GLOBAL pirate attacks rose by 10 per cent in 2007, after a big increase in the number of ships being targeted off Nigeria and Somalia.Remember that the IMB counts all sorts of things as "piracy" including snatch-and-grab boardings of ship at anchor where crook shinny aboard and grab some line or paint cans and disappear back over the side.
There were 269 acts of piracy, up from 239 in 2006 and reversing a downtrend seen since 2003, according to the International Maritime Bureau (IMB).
It also revealed yesterday that pirates were becoming more violent – and are now more likely to use guns.
Last year, 18 vessels were hijacked, while 292 crew members were taken hostage, five were killed and three are still missing.
Guns were used in 72 attacks, up 35 per cent from 2006, and 64 crew members were assaulted and injured, compared with only 17 in 2006.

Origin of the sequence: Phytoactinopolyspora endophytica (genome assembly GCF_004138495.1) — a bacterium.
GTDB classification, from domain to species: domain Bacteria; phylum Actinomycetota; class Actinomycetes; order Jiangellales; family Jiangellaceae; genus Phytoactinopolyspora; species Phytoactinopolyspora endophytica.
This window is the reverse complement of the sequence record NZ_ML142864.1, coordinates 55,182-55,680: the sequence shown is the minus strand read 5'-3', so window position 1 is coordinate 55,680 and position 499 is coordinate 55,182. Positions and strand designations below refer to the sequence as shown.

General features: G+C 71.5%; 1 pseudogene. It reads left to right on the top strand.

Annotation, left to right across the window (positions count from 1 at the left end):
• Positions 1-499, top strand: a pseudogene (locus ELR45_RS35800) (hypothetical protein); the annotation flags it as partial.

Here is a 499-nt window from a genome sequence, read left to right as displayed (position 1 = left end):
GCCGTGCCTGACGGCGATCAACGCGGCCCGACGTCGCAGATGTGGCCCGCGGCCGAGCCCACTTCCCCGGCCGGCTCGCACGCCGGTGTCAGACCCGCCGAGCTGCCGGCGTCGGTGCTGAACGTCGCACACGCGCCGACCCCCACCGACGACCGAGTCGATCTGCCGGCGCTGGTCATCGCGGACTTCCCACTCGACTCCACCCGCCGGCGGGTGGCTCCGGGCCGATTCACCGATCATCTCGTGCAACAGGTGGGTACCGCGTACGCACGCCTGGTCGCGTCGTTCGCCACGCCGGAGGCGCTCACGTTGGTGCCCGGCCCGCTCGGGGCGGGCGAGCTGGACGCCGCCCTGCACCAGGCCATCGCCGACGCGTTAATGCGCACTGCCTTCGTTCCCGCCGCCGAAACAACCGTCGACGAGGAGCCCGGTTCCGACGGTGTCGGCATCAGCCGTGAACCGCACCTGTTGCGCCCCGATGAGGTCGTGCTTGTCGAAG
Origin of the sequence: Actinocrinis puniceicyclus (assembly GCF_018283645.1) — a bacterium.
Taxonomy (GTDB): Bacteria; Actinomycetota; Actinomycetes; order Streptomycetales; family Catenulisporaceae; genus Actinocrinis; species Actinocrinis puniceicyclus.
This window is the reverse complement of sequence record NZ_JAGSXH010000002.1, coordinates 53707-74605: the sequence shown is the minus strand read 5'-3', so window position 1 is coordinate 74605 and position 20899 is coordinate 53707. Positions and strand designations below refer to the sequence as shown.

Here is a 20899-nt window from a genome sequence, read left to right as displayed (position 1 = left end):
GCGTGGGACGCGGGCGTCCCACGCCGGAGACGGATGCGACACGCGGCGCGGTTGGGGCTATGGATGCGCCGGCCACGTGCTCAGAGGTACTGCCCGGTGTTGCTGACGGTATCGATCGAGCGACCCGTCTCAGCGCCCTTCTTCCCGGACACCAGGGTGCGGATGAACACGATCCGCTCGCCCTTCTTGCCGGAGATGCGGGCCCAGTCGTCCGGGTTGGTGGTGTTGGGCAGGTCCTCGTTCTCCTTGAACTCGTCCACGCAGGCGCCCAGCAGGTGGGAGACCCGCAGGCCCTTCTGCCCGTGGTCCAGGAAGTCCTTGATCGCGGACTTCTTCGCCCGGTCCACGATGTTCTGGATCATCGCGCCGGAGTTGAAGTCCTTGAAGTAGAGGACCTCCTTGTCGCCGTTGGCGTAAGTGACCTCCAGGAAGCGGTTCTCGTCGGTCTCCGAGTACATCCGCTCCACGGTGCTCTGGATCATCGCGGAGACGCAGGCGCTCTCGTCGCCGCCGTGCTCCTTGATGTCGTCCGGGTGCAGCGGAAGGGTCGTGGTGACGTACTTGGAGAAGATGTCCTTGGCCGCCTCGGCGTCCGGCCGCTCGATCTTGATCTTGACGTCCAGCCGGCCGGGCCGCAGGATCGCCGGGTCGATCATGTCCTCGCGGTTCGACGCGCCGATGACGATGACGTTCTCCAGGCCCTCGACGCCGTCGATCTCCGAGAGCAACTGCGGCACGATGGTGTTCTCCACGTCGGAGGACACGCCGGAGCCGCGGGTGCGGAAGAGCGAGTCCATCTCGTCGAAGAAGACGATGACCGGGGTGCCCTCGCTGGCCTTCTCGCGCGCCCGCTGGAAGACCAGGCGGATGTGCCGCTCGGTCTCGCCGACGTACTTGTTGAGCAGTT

The majority of such incidents occurred off Somalia's coast, the IMB said. Pirates used rocket propelled grenade launchers and automatic weapons as well as mother vessels to launch smaller craft to attack ships further away from the shore.
Of the 269 cases last year, 31 were in Somalia, up from ten in 2006, and 42 in Nigeria, compared with 12 the previous year.
Pottengal Mukundan, the IMB director, said: "The significant increase in the (2007] numbers can be directly attributed to the increase in the incidents in Nigeria and Somalia."
Thursday, January 10, 2008
Reported as Big rise in pirate attacks on shipping: